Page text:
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Diem regime from 1955 to 1963

Wed, 28 May 2014. Last updated Thu, 25 Jun 2015 08:43

Ngo Dinh Diem was selected to lead the government in South Vietnam by the U.S in 1955. Diem regime was strongly anti-communism and French connection. He was one of the few prominent Vietnamese nationalist who could claim both attributes.

From 1954 to 1959, the period of Vietnam War was characterized by the separation of Vietnam with two nations. Occurring after the First Indochina War with the exit of the French, Geneva Conference partitioned Vietnam into North and South. Yet, this caused the fighting between communists’ government in the north and the government of Republic of Vietnam in the south with the support of the U.S. During this period, Northern Vietnam was conducting recovery from the wounds of anti-French resistance war. The reputation of Ho Chi Minh increasingly grew. The U.S President worried about the development of communism in Vietnam. Thus, the U.S backed Ngo Dinh Diem to form an anti-communist government in the south with Ngo Dinh Diem as president. In a speech to American Friends of Vietnam, John F. Kennedy, then a U.S Senator, said that if the Red Tide of Communism flourished in Vietnam, the security of other neighbor countries of Vietnam such as Laos and Cambodia would be threatened. As according to the Domino Theory which was proposed as policy by the Eisenhower administration, if communist forces appealed one country successfully, it will result in the following of other countries.



Soldiers of South Vietnam


In early summer of 1955, a campaign on denouncing communists was launched by Ngo Dinh Diem. During this campaign, communists and other opponents of the government in South Vietnam were arrested, interned, persecuted, or executed. Ngo Dinh Diem instituted the death sentence against any communist activity in August 1956. According to Gabriel Kolko, it was estimated that there were about 12,000 doubted objectors of Diem executed between 1955 and 1957; by late 1958, about 40, 000 political prisoners had been jailed. Yet, according to Guenter Lewy, the figure was exaggerated, in fact, there were about more than 35, 000 prisoners of all kinds in the entire country. As a fervent Catholic, Ngo Dinh Diem was regarded by many ordinary Vietnamese as part of the old elite supporting the French rule Vietnam. Vietnamese people majorly were Buddhist. Therefore, his attack on the Buddhist community only served to deepen mistrust. Human rights abuses, under Diem regime, increasingly estranged the population. As hostility to the rule of Diem regime in South Vietnam developed, a small-scale insurgency began to come into being in 1957. Four hundred officials of government were assassinated in that year. In May 1957, Ngo Dinh Diem paid a ten-day visit to the United States. To welcome the arrival of Ngo Dinh Diem, a parade was held in New York City. In this visit, the U.S President, Eisenhower pledged to continued American support for Vietnam. In spite of being praised publicly, Ngo Dinh Diem had been selected before in private Secretary of State, as there were no better alternatives.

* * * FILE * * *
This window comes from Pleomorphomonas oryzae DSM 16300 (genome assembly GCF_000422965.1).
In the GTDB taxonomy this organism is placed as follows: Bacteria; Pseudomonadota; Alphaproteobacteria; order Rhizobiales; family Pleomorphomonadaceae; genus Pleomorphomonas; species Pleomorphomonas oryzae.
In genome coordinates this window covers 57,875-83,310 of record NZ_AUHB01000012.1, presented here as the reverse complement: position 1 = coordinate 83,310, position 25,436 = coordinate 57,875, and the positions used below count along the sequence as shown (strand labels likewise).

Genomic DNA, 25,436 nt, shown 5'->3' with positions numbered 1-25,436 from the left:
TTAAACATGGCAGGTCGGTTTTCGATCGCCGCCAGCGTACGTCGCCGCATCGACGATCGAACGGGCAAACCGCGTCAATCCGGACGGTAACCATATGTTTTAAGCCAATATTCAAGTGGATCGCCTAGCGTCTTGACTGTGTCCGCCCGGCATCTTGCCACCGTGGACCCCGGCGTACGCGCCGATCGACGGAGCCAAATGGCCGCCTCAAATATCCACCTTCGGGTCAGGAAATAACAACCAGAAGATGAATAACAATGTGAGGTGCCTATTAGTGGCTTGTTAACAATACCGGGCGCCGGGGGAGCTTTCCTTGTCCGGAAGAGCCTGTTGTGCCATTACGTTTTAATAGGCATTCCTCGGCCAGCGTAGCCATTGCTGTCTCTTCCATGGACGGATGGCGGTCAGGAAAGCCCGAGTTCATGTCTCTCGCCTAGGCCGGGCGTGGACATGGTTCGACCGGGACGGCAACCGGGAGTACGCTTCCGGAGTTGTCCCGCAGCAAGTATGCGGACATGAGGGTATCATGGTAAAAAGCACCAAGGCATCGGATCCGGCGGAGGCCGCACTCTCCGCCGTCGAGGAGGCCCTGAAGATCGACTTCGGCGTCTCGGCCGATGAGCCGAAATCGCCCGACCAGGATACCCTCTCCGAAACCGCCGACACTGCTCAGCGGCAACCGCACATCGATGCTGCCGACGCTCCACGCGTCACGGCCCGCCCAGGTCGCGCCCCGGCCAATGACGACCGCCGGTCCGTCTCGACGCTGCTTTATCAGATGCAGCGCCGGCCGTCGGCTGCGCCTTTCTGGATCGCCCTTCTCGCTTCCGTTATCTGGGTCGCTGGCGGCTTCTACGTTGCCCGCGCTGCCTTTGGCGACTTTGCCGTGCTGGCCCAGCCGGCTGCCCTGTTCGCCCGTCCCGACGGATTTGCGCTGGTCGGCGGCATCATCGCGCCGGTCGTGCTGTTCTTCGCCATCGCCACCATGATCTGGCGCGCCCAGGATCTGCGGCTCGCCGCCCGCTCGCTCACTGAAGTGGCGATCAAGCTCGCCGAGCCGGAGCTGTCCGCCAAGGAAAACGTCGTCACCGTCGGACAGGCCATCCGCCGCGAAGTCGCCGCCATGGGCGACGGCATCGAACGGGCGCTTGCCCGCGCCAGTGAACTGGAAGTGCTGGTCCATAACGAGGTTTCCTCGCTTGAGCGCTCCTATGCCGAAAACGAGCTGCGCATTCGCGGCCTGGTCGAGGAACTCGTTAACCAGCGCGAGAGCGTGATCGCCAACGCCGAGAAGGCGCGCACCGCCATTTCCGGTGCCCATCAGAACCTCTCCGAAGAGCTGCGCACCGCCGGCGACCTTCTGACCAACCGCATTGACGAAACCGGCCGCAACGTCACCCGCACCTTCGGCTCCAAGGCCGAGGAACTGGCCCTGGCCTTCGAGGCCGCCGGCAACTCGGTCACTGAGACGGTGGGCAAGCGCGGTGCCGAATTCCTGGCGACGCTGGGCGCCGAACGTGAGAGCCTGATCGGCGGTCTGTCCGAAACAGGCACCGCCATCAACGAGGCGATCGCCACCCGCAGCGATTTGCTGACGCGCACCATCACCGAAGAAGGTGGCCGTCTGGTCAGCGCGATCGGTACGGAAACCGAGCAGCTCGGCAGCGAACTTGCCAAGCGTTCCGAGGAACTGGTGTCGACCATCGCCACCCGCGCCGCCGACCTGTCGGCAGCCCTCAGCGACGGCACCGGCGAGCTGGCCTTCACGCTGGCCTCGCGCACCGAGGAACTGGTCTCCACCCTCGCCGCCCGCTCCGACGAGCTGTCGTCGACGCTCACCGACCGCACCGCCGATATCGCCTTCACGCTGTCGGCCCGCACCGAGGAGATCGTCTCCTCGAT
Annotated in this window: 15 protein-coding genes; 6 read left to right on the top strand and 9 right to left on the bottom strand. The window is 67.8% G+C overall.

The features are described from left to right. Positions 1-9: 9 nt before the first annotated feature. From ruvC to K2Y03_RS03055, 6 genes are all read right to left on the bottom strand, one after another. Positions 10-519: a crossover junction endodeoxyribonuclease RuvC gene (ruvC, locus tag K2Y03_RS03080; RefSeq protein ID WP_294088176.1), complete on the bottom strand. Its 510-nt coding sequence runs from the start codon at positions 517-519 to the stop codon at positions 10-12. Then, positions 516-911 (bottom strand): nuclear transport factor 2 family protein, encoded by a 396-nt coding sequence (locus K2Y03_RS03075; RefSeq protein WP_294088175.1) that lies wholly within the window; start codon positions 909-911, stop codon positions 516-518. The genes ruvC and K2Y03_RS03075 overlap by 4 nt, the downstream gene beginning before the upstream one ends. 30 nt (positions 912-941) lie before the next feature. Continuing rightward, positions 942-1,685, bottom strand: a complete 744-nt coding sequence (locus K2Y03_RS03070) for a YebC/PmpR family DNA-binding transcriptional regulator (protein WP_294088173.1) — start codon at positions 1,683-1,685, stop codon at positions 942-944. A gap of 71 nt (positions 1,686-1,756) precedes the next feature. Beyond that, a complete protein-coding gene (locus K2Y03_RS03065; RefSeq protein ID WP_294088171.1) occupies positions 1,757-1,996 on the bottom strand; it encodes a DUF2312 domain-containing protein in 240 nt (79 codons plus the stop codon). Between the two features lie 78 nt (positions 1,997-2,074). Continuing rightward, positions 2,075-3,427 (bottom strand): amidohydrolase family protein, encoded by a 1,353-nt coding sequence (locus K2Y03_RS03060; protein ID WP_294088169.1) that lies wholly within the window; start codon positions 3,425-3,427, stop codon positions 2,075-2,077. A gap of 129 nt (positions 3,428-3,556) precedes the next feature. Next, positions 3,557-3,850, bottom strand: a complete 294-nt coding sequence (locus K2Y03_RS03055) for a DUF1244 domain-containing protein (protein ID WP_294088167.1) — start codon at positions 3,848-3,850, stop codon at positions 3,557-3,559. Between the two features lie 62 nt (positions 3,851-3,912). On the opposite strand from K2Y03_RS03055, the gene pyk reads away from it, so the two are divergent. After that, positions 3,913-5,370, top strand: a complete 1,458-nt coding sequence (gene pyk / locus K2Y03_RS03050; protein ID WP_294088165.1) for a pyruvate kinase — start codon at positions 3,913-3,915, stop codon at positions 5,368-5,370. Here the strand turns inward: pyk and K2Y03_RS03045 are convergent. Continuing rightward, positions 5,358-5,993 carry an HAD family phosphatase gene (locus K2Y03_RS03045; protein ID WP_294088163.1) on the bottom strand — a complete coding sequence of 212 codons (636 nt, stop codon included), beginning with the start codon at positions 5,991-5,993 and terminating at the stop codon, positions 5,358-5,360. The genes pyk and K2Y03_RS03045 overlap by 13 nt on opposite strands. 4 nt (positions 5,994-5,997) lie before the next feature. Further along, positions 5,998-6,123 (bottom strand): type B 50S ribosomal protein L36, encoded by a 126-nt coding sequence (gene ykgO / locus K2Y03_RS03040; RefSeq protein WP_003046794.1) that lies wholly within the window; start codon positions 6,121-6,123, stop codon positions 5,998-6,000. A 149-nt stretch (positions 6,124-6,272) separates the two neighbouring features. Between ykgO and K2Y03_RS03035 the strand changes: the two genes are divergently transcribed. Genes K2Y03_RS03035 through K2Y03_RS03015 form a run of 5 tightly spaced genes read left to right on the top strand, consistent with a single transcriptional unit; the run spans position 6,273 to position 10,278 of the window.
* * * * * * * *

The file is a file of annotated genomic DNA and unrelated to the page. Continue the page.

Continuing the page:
Insurgency in the South Vietnam

During 1954 – 1957, Diem government managed to suppress a high-level disagreement in the countryside. At the beginning of 1957, Southern Vietnam gained its first peace in over ten years. However, from 1957 to 1959, because the government did not deduced increasingly incidents of violence, the disorders were seen too widespread to warrant committing Government of Vietnam resources. By 1959, the disorders are seen as an organized campaign, thus, Ngo Dinh Diem conducted Law 10/59 in which political rebellion were punished by death and property confiscation. Besides, among former Viet Minh some divisions happened. The main goal was to hold an election cross the country as discussed in the Geneva Conference triggered “wildcat” activities. These activities were separate from other communists and anti-Government of Vietnam activists.


A Viet Cong prisoner


In December 1960, all anti-Government of Vietnam activists (including non-communists) founded the National Liberation Front (Viet Cong). In Pentagon Papers, Viet Cong played an important role in forcing the withdrawal of American advisors and influence, in land reform and liberalization of the Government of Vietnam. The purpose of the National Liberation Front was to connect people of all levels in the countryside. The Viet Minh had conducted land reform and restored a large number of land to poor peasants. Meanwhile, landowners came back to the village according to the plan of Ngo Dinh Diem. Farmers in the villages had to return land to landlords and pay rents for the previous year. Insurgency activity against Saigon government started in the south under southern leadership in 1958. To counter the accusation that North Vietnam was violating the Geneva Conference, the independence of the Viet Cong was stressed in communist propaganda. In March 1956, Le Duan, the southern communist leader showed a plan to re-establish the insurgency called “The Road to the South” to the other member of the Politburo in Hanoi. Although the plan was rejected by China and the Soviet Union, the North Vietnamese leadership approved tentative measures to revive the southern insurgency in December 1956. After two year, 1958, communist forces were set up as a single command structure.

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